Oklahoma v. Texas - 273 U.S. 93 (1927)
U.S. Supreme Court
Oklahoma v. Texas, 273 U.S. 93 (1927)
Oklahoma v. Texas
No. 6, Original
Decree entered January 3, 1927
273 U.S. 93
Decree declaring part of the boundary between Texas and Oklahoma, appointing and instructing a commissioner to survey and mark it, subject to approval of the Court, with provisions as to costs.
Announced by MR. JUSTICE SANFORD.
This cause having been heard and submitted under the counterclaim of the State of Texas, and the Court having considered the same and announced its conclusions in an opinion delivered October 11, 1926 [272 U.S. 21], it is ordered, adjudged and decreed as follows:
1. The boundary between the State of Texas and the State of Oklahoma constituting the eastern boundary of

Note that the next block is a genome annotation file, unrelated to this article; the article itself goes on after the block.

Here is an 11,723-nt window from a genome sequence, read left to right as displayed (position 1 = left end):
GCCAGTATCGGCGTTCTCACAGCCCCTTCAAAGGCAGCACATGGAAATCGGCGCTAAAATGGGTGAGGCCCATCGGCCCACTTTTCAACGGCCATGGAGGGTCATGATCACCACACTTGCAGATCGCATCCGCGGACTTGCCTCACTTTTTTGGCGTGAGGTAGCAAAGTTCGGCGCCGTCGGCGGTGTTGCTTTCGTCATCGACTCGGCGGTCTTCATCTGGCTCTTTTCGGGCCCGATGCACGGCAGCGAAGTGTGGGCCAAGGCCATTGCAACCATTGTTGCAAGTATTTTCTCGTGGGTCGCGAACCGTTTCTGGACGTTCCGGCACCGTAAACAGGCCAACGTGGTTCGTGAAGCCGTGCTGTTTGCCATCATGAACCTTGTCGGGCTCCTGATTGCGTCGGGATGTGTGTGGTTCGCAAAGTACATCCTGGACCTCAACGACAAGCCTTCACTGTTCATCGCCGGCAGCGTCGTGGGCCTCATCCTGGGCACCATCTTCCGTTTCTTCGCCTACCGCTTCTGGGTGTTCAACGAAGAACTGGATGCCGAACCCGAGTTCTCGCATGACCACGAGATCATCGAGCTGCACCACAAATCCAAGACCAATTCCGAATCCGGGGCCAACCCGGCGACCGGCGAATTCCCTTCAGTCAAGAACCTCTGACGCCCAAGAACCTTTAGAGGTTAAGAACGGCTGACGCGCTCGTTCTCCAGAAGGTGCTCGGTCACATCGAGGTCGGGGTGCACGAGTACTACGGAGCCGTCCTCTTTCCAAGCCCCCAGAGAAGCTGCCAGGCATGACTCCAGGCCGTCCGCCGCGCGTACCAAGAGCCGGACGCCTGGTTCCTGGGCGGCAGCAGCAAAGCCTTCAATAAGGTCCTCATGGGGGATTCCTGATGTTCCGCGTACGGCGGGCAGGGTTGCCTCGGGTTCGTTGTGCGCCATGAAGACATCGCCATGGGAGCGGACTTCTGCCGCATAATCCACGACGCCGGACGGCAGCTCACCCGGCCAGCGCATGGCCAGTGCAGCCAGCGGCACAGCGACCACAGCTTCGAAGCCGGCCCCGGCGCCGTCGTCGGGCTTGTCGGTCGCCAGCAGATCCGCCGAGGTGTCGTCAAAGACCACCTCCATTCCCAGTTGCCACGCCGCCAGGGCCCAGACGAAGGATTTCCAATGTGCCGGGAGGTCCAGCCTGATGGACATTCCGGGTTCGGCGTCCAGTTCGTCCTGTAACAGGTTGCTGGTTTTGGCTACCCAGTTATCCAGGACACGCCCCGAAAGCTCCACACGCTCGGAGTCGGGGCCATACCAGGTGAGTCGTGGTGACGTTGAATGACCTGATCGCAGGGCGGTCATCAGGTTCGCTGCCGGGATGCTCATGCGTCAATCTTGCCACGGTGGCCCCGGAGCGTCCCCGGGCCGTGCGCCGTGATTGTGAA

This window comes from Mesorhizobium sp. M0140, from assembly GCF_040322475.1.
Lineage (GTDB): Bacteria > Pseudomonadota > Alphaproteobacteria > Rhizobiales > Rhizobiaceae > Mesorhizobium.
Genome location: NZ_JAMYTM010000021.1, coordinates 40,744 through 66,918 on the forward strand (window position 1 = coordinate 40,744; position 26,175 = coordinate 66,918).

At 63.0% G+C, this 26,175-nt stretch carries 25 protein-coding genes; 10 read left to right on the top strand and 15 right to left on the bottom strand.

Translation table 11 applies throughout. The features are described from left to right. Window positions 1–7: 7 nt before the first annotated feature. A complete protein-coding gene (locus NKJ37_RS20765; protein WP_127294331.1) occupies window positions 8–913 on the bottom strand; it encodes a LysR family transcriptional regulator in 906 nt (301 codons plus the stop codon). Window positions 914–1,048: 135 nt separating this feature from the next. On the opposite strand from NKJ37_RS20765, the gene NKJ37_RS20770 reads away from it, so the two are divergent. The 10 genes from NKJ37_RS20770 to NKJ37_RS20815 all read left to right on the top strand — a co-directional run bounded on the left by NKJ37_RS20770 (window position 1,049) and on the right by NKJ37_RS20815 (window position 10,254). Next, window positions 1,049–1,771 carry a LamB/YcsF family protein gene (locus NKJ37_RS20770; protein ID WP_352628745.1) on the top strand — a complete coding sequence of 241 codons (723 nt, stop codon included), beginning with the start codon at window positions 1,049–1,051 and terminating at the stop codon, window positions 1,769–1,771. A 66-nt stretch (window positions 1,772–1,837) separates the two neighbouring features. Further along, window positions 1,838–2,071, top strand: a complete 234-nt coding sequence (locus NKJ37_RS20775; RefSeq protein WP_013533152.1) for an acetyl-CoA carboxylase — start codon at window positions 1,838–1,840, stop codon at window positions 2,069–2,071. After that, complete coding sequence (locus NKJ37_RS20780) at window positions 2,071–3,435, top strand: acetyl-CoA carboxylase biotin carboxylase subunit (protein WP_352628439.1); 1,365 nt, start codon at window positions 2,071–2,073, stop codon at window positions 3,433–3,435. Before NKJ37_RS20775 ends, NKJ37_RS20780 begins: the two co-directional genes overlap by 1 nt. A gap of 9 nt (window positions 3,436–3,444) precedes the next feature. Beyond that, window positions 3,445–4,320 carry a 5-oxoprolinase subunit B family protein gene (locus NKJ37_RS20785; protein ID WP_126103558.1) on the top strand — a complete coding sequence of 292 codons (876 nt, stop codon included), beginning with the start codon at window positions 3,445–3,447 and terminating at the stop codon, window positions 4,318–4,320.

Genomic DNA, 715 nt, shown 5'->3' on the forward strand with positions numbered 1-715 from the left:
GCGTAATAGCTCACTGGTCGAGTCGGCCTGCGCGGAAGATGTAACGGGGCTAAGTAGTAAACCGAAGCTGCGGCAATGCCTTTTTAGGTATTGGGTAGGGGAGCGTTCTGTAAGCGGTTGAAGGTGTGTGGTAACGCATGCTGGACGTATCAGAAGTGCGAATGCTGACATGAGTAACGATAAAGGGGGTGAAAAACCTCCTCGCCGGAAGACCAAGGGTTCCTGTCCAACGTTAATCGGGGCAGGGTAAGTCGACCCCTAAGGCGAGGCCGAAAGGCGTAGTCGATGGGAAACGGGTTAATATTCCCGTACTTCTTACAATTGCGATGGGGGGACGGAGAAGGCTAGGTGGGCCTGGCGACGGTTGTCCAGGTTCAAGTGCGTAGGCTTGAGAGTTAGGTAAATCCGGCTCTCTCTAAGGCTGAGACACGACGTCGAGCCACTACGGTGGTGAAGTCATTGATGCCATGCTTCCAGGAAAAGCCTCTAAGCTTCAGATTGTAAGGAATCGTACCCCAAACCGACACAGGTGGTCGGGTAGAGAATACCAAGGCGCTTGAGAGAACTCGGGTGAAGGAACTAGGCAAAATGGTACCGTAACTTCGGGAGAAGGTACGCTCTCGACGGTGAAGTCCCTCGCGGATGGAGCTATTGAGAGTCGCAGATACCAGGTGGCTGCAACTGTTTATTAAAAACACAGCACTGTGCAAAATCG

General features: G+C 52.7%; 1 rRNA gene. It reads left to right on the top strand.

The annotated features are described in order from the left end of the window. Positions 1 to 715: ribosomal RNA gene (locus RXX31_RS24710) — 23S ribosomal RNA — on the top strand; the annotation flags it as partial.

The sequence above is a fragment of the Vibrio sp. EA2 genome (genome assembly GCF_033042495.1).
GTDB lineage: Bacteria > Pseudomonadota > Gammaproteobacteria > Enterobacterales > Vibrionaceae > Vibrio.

the panhandle of Texas and the main western boundary of Oklahoma is the line of the true one hundredth meridian of longitude west from Greenwich, extending north from its intersection with the south bank of the South Fork of Red River to its intersection with the line of the parallel of 36 degrees 30 minutes north latitude.
2. Samuel S. Gannett, geodetic and astronomic engineer, is designated as commissioner to run, locate, and mark the boundary between the two states as determined by this decree. In ascertaining and locating the line of said meridian, the commissioner shall use the most accurate method now known to science and applicable in that locality, and he shall mark the boundary, as thus ascertained, by establishing permanent monuments thereon, suitably marked and at appropriate distances.